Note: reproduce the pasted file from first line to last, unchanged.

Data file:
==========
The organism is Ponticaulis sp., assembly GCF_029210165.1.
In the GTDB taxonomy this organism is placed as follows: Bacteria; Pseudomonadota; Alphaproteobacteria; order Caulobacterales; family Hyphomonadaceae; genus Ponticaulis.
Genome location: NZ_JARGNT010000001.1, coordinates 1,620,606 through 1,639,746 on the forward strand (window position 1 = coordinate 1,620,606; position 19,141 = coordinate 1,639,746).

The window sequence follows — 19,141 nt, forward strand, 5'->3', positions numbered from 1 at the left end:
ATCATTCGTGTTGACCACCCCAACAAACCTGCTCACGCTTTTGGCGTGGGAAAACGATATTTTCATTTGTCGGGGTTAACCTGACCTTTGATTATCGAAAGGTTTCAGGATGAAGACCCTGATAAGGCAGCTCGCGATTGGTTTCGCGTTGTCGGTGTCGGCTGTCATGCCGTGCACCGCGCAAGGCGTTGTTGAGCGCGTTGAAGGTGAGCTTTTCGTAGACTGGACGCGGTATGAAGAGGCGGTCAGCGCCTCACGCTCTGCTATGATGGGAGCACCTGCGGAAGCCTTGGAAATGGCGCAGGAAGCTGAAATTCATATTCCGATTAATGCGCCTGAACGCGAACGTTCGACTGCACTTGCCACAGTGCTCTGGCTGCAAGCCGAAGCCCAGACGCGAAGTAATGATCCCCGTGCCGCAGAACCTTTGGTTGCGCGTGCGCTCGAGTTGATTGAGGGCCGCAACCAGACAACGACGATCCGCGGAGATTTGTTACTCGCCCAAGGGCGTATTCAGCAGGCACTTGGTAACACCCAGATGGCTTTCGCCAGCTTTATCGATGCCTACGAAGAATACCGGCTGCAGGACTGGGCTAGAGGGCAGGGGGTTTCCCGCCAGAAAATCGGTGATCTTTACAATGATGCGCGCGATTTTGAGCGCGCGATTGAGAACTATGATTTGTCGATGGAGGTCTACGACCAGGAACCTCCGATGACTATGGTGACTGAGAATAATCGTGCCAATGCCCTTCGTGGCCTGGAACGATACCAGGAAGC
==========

The organism is Ponticaulis sp., assembly GCF_029210165.1.
In the GTDB taxonomy this organism is placed as follows: Bacteria; Pseudomonadota; Alphaproteobacteria; order Caulobacterales; family Hyphomonadaceae; genus Ponticaulis.
Genome location: NZ_JARGNT010000001.1, coordinates 1,620,606 through 1,639,746 on the forward strand (window position 1 = coordinate 1,620,606; position 19,141 = coordinate 1,639,746).

The window sequence follows — 19,141 nt, forward strand, 5'->3', positions numbered from 1 at the left end:
ATCATTCGTGTTGACCACCCCAACAAACCTGCTCACGCTTTTGGCGTGGGAAAACGATATTTTCATTTGTCGGGGTTAACCTGACCTTTGATTATCGAAAGGTTTCAGGATGAAGACCCTGATAAGGCAGCTCGCGATTGGTTTCGCGTTGTCGGTGTCGGCTGTCATGCCGTGCACCGCGCAAGGCGTTGTTGAGCGCGTTGAAGGTGAGCTTTTCGTAGACTGGACGCGGTATGAAGAGGCGGTCAGCGCCTCACGCTCTGCTATGATGGGAGCACCTGCGGAAGCCTTGGAAATGGCGCAGGAAGCTGAAATTCATATTCCGATTAATGCGCCTGAACGCGAACGTTCGACTGCACTTGCCACAGTGCTCTGGCTGCAAGCCGAAGCCCAGACGCGAAGTAATGATCCCCGTGCCGCAGAACCTTTGGTTGCGCGTGCGCTCGAGTTGATTGAGGGCCGCAACCAGACAACGACGATCCGCGGAGATTTGTTACTCGCCCAAGGGCGTATTCAGCAGGCACTTGGTAACACCCAGATGGCTTTCGCCAGCTTTATCGATGCCTACGAAGAATACCGGCTGCAGGACTGGGCTAGAGGGCAGGGGGTTTCCCGCCAGAAAATCGGTGATCTTTACAATGATGCGCGCGATTTTGAGCGCGCGATTGAGAACTATGATTTGTCGATGGAGGTCTACGACCAGGAACCTCCGATGACTATGGTGACTGAGAATAATCGTGCCAATGCCCTTCGTGGCCTGGAACGATACCAGGAAGC